Kimberly Wyant wants Lakeland to know she is grateful for the outpouring of support she felt after people learned last week that she’ll have to vacate the gallery/art creation/performance space she opened earlier this year.
She also wants people to know she has no beef with the people who own the building overlooking Lake Mirror where she rents space for her business, KRaP ART (KRaP stands for Kimberly’s Recycled Art Projects.) She said they’ve been supportive of her events and the outdoor murals that draw photographers to their parking lot.
And she’s grateful that Steve Scruggs, president of the Lakeland Economic Development Council, called her to say the LEDC will assist in her efforts to relocate her gallery.
Wyant discovered that her business would need to move when she read news reports that her building will be demolished sometime next year to make way for Catapult 2.0, a $13 million expansion of LEDC’s business incubator.
Plans call for Catapult to move into the now-vacant Lakeland Cash Feed building, which is next to the building housing KRaP Art and Central Vacuum Cleaner Co., which plans to relocate.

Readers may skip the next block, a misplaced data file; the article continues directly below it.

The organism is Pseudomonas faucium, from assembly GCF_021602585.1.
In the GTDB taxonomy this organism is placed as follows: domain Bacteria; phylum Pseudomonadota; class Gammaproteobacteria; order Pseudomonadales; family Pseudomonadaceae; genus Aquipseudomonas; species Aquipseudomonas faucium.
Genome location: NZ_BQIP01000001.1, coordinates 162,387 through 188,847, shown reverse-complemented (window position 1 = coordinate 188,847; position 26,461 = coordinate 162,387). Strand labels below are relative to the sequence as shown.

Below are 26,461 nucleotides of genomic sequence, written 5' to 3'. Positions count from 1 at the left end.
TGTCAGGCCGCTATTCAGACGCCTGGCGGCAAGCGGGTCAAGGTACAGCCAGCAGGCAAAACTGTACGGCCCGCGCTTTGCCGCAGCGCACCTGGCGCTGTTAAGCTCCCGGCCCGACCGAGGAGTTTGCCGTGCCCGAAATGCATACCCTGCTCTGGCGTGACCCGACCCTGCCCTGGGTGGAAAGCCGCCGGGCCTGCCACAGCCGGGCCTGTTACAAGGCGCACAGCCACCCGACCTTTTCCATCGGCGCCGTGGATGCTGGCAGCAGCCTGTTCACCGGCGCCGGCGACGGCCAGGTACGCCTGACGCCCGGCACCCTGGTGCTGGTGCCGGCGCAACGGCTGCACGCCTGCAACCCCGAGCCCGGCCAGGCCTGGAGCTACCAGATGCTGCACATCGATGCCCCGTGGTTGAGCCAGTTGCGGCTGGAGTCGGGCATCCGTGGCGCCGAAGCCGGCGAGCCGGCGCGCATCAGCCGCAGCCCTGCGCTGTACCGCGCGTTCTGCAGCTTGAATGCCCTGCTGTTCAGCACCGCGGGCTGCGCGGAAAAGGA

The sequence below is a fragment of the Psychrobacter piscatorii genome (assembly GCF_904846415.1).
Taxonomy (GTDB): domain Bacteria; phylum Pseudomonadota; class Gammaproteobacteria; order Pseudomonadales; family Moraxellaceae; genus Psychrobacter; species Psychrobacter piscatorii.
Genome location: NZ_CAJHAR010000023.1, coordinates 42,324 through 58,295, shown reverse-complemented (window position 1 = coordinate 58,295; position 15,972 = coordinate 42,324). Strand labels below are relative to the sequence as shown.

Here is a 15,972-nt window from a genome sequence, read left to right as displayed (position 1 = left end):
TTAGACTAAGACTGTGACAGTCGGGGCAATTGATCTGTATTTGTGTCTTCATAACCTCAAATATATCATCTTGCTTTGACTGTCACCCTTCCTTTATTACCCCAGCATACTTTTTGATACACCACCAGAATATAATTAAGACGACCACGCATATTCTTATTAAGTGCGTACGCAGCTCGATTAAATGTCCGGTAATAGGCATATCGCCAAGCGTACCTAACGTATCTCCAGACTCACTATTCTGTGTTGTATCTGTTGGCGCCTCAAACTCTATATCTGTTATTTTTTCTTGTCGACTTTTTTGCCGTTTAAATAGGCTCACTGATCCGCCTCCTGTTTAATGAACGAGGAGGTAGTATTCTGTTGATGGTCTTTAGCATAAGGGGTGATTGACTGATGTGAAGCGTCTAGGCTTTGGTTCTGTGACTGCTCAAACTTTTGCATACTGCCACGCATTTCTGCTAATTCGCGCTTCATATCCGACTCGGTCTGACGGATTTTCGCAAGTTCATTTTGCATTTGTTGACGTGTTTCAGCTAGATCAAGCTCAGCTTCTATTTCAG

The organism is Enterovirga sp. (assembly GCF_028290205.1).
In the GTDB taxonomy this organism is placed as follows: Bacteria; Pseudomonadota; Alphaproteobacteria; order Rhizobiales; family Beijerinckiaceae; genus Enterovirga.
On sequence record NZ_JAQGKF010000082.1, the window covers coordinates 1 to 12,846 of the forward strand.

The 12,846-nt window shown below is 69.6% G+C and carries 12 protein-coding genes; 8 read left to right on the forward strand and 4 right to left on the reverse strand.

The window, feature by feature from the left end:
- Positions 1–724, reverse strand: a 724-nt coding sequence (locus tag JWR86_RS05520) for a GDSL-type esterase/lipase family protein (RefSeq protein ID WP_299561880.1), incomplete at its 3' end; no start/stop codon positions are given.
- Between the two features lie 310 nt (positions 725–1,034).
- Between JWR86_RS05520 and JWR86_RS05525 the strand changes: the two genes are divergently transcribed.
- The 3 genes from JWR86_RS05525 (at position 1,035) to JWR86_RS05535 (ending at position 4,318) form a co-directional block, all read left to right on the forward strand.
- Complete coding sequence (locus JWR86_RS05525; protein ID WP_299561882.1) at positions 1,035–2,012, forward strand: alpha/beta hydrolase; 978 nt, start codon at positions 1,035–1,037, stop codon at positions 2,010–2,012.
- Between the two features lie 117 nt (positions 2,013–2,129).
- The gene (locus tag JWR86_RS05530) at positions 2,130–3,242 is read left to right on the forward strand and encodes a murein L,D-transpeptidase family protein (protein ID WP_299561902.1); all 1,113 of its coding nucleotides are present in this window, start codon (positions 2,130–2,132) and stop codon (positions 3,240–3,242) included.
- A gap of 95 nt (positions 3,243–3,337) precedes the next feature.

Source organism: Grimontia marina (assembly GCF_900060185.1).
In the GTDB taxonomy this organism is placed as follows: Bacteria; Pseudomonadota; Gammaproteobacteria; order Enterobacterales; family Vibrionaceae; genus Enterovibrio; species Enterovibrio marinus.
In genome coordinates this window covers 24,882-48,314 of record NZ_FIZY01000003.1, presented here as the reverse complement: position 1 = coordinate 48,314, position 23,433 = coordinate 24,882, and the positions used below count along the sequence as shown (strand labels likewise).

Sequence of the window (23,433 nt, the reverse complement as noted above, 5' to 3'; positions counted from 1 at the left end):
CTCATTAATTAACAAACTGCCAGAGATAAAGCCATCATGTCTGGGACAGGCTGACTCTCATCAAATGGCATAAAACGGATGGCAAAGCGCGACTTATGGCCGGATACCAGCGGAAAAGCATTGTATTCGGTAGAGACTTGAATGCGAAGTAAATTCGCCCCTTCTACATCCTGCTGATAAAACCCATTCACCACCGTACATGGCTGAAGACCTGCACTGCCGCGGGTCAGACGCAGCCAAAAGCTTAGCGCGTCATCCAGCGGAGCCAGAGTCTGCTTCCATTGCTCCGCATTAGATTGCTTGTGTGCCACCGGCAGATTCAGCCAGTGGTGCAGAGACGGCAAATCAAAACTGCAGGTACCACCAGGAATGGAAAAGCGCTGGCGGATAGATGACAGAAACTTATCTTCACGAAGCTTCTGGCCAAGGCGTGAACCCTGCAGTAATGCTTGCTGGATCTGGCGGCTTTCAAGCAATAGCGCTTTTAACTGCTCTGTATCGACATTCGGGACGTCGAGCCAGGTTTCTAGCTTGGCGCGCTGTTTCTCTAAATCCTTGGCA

Wyant said she has located a building in downtown Lakeland that would be suitable for her business and is in talks with the owner of the facility.
While she prefers not to disclose the location yet, she said it would be conducive to a gallery, studio and rehearsal space, a music performance venue, a planned series of family movie nights and a place to continue the children’s music, yoga and meditation programs that are currently affiliated with KRaP Art.
“It needs some work, but we have manpower. We can come up with the volunteers and we’re willing to get greasy and dirty,” she said.
Once she reaches an agreement on the new space, she’ll know whether she’ll need to reach out to the community for financial assistance — particularly if she needs to pay rent in two locations for awhile or if she’ll be responsible for building upgrades.
“We’re filling a gap,” she said. “We’re different than anything else in the community, and we don’t want to take away from anybody else’s business.”